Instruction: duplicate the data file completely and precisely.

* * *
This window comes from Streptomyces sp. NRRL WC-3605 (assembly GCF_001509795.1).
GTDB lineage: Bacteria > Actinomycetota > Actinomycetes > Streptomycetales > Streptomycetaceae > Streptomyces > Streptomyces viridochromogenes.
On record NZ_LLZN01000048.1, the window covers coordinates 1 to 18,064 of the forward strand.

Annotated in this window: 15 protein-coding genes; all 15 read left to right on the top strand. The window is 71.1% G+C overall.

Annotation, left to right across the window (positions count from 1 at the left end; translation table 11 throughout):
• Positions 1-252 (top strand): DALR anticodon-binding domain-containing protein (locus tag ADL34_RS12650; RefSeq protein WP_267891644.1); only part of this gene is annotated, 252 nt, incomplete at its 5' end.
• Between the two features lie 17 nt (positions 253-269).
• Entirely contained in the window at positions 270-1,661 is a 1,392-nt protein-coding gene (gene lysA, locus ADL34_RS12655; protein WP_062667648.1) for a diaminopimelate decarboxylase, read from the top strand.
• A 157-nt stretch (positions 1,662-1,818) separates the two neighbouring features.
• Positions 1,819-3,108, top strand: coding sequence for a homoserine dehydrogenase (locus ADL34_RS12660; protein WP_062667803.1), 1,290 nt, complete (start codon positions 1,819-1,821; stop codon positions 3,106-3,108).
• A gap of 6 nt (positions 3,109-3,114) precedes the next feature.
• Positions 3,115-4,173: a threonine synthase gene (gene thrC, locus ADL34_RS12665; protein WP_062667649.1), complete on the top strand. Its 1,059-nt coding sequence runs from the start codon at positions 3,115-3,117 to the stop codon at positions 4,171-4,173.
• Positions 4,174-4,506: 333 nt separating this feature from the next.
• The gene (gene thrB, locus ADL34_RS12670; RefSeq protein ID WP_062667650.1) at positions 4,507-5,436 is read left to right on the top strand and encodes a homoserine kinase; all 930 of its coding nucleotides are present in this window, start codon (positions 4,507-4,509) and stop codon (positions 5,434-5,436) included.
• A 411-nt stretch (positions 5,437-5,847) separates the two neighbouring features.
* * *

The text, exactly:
This window comes from Streptomyces sp. NRRL WC-3605 (assembly GCF_001509795.1).
GTDB lineage: Bacteria > Actinomycetota > Actinomycetes > Streptomycetales > Streptomycetaceae > Streptomyces > Streptomyces viridochromogenes.
On record NZ_LLZN01000048.1, the window covers coordinates 1 to 18,064 of the forward strand.

Annotated in this window: 15 protein-coding genes; all 15 read left to right on the top strand. The window is 71.1% G+C overall.

Annotation, left to right across the window (positions count from 1 at the left end; translation table 11 throughout):
• Positions 1-252 (top strand): DALR anticodon-binding domain-containing protein (locus tag ADL34_RS12650; RefSeq protein WP_267891644.1); only part of this gene is annotated, 252 nt, incomplete at its 5' end.
• Between the two features lie 17 nt (positions 253-269).
• Entirely contained in the window at positions 270-1,661 is a 1,392-nt protein-coding gene (gene lysA, locus ADL34_RS12655; protein WP_062667648.1) for a diaminopimelate decarboxylase, read from the top strand.
• A 157-nt stretch (positions 1,662-1,818) separates the two neighbouring features.
• Positions 1,819-3,108, top strand: coding sequence for a homoserine dehydrogenase (locus ADL34_RS12660; protein WP_062667803.1), 1,290 nt, complete (start codon positions 1,819-1,821; stop codon positions 3,106-3,108).
• A gap of 6 nt (positions 3,109-3,114) precedes the next feature.
• Positions 3,115-4,173: a threonine synthase gene (gene thrC, locus ADL34_RS12665; protein WP_062667649.1), complete on the top strand. Its 1,059-nt coding sequence runs from the start codon at positions 3,115-3,117 to the stop codon at positions 4,171-4,173.
• Positions 4,174-4,506: 333 nt separating this feature from the next.
• The gene (gene thrB, locus ADL34_RS12670; RefSeq protein ID WP_062667650.1) at positions 4,507-5,436 is read left to right on the top strand and encodes a homoserine kinase; all 930 of its coding nucleotides are present in this window, start codon (positions 4,507-4,509) and stop codon (positions 5,434-5,436) included.
• A 411-nt stretch (positions 5,437-5,847) separates the two neighbouring features.